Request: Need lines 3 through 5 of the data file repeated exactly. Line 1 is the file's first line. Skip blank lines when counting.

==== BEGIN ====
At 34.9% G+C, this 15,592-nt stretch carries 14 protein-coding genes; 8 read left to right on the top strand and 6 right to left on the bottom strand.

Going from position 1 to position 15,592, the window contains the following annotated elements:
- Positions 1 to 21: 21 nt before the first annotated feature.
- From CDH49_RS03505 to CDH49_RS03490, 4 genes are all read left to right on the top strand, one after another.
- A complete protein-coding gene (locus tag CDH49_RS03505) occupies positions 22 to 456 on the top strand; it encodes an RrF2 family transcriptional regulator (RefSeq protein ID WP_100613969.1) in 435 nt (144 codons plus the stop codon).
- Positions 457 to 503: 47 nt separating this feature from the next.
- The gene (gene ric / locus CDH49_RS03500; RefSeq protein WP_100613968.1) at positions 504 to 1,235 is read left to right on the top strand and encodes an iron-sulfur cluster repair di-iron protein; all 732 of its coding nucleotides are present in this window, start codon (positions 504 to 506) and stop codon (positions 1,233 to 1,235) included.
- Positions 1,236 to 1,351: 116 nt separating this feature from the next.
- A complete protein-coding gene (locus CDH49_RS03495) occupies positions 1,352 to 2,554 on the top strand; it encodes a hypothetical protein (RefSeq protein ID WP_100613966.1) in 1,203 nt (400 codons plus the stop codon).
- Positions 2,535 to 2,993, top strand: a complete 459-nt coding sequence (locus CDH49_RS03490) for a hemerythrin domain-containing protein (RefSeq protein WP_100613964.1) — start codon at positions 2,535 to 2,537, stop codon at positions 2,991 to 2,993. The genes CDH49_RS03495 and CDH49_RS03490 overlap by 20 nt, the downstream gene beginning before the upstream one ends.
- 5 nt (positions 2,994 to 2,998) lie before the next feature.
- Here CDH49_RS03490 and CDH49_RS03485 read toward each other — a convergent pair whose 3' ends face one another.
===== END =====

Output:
- Positions 1 to 21: 21 nt before the first annotated feature.
- From CDH49_RS03505 to CDH49_RS03490, 4 genes are all read left to right on the top strand, one after another.
- A complete protein-coding gene (locus tag CDH49_RS03505) occupies positions 22 to 456 on the top strand; it encodes an RrF2 family transcriptional regulator (RefSeq protein ID WP_100613969.1) in 435 nt (144 codons plus the stop codon).